The Practical Power of God’s Love

Christian Life & Theology

This post is from the archives.

Josh and I celebrated our one year anniversary on February 1st, during which we retreated to a no-internet (mostly) zone in the West Virginia Appalachian mountains for a ski trip. It was there that I decided to put blogging on the back burner until the end of this first week of March. I’ll tell you why.

I’ve never considered myself a ‘fearful’ person, probably because I pictured fearful people as timid, nervous, and hesitant to be bold or take risks. I’m equally comfortable riding a new horse, trying a new ski run or learning a new computer program at work. I’ve always thought I liked change. So because of how I defined fear, I never saw it in my heart.

We were sitting in a warm-up lodge, hiding from -7 degree weather before taking another ride up the lift as I scrolled through my phone. There had been a recent uptick on my {years old} modesty posts, something that often fills me with dread due to the perpetual animosity bound to come my way. I was discouraged.

“I don’t even know WHAT to write anymore,” I told Josh. “I don’t know how much more of this I can take – and my own friends are sharing a satire post that was written expressly to mock mine.”

“You’re forgetting all the emails you’ve received from the girls you write for,” Josh replied. “The negativity is hard, yes, but that’s not all there is to it.” He took away my phone and turned it off. “Don’t write anything unless the Lord leads you to it. That’s where you started, and that’s where you need to stay.”

So I didn’t write. I studied 1 John all month and dealt with work, school, and some health issues (nothing terribly big). Somewhere in those weeks, Josh and I had a fight.  Through that fight I started searching into my motives in many of the things I’ve said and done in relationships – the side my readers can’t see when all they read is this blog. But there are plenty of people who read this who DO know me outside of it, and like everyone, I have my major flaws.

Our fight was over something rather small and ridiculous, but it made me intensely angry. Josh was completely befuddled over why I was so irate, and even I couldn’t really understand where my emotions were coming from… until it dawned on me:  Fear.

You see, fear isn’t nervousness, timidity, or trembling. Fear is directly related to the things most important to us. When those things are threatened, we get defensive, angry, and insecure.  Fear is about control: If life begins to get out of control, out of the comfort zone, I pull back to my defensive line and use anger to distract from the real issue at hand.

This situation drove me to address those fears: write them down, get to the root of them, and see where they were contrary to the promises God has given. First John provided the perfect answer for me in the midst of this study:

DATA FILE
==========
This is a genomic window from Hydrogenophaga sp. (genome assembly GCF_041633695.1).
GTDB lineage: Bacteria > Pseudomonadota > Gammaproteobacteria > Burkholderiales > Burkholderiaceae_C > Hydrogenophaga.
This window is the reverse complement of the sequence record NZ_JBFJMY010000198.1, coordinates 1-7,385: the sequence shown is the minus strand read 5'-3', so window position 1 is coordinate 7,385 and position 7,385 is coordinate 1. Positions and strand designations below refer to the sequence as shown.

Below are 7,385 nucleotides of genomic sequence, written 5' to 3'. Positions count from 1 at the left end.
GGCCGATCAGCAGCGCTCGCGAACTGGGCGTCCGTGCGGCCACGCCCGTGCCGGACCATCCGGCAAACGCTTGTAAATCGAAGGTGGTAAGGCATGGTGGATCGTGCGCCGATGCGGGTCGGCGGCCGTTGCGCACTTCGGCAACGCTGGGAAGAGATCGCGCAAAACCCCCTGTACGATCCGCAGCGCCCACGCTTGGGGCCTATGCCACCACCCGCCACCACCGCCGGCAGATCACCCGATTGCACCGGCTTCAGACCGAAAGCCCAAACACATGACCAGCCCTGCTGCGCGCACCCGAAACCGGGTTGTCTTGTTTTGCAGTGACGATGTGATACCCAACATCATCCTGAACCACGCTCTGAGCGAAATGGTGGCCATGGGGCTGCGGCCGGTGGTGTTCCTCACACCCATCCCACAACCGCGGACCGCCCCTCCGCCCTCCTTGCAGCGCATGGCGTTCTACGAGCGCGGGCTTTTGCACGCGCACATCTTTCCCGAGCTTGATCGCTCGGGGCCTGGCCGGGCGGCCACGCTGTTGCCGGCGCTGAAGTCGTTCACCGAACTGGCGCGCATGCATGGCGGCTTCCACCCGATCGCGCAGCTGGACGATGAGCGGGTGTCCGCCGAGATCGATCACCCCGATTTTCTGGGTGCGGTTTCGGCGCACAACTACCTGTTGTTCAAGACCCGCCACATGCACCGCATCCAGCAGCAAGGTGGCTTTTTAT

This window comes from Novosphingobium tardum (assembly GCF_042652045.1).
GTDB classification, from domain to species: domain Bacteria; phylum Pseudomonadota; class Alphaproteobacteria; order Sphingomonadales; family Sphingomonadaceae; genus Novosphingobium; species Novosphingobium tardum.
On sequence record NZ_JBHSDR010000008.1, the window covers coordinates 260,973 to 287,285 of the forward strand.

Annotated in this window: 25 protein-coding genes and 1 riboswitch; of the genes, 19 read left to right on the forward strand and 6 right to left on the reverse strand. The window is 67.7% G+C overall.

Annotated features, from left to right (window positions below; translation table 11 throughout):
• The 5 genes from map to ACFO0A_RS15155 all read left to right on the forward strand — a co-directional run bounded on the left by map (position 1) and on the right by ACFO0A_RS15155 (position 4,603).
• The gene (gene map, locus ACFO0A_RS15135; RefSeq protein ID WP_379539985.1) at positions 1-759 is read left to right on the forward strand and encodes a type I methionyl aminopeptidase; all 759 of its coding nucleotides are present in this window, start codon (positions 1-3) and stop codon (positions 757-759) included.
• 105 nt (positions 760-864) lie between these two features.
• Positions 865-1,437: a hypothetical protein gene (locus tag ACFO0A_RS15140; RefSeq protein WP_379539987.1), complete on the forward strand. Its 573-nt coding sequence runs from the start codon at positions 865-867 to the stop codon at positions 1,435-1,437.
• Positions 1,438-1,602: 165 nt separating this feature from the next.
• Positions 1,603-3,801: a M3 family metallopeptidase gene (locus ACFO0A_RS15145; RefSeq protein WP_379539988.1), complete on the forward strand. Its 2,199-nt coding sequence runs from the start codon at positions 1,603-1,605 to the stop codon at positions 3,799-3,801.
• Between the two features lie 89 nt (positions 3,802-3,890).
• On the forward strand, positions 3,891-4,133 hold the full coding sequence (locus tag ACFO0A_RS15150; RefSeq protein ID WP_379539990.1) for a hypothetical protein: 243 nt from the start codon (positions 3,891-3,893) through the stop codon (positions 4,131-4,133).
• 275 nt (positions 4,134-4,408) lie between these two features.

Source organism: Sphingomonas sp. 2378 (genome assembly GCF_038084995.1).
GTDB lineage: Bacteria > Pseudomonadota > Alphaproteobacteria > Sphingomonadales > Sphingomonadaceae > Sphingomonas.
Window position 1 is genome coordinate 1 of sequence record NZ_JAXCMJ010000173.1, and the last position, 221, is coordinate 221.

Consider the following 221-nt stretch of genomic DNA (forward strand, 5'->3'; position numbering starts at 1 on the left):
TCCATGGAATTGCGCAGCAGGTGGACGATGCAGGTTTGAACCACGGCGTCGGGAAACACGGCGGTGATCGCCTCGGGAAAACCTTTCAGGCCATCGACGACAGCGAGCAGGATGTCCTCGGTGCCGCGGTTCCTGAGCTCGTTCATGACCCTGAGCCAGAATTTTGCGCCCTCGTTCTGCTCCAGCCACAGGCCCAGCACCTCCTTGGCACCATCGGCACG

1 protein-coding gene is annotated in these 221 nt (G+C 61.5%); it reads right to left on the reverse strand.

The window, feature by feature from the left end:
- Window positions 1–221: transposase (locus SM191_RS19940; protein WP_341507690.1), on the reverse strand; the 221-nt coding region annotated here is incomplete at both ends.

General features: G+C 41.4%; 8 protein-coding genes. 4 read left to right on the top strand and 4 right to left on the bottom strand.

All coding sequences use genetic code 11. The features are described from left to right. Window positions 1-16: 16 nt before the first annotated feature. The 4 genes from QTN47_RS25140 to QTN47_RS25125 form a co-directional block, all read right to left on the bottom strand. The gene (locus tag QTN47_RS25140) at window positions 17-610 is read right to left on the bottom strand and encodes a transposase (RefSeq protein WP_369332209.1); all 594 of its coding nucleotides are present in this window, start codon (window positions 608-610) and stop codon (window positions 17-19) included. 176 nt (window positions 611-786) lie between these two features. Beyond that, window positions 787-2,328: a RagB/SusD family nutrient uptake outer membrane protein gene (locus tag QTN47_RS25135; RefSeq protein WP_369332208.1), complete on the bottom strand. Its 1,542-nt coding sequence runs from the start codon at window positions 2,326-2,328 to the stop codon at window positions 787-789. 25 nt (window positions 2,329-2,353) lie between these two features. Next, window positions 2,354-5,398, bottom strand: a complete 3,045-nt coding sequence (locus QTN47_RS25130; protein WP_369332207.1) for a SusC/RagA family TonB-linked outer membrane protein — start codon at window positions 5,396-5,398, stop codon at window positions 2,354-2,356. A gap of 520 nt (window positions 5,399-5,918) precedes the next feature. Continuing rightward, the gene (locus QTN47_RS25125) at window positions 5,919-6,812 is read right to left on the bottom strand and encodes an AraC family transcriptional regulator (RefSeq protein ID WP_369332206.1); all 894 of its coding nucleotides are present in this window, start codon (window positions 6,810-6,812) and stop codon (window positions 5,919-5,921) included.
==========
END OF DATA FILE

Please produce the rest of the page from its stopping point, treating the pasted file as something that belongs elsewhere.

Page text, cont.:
“…we have come to know and believe the love God has for us… [And] there is no fear in love, for perfect love casts out fear.” (1 John 4:16, 18)

We must first know the love God has for us. To know is an intimate suggestion; to know someone personally, like I know Josh. The love God has for us is not something to philosophize about but to pursue, experience, and enjoy. By knowing His love we are then in a position to believe it: fully trusting in who He is and the gracious kindness He desires to show to us.

When we live in both the knowledge and trust of God’s love, there is no room for fear. My fears of failure, inadequacy, and ‘never enough’ are consumed by the fire of God’s undefineable love for me. When I focus on my inadequacies, I lash out defensively when I feel threatened. But when I trust God’s love for me, I seek to please Him with all I am while resting in securely in who He has already made me.

Long ago I could never have written a blog where I strive to have balance on many touchy issues – my temper and ‘black and white’ nature would not have allowed it. God has worked on this for a while, but this month I saw the true cause of anger. It’s not ‘being born with a temper’. It’s insecurity and lack of control. When security and trust are found in something outside ourselves – God Himself – we are freed from the bondage to our own standards of perfection.

I wrote this today because the Lord put it on my heart to do so  – or, as Josh advised, I wouldn’t have written it. Nobody has it all together, but that doesn’t make sin okay (and anger and fear are both sins, because they are contrary to God’s perfect nature). It means I – and you – draw closer to the God who has reached down to make us whole and holy, the only place where we can find security outside ourselves and relief from every fear.

He is the only Perfect Love, and He is the safest love we can ever know.


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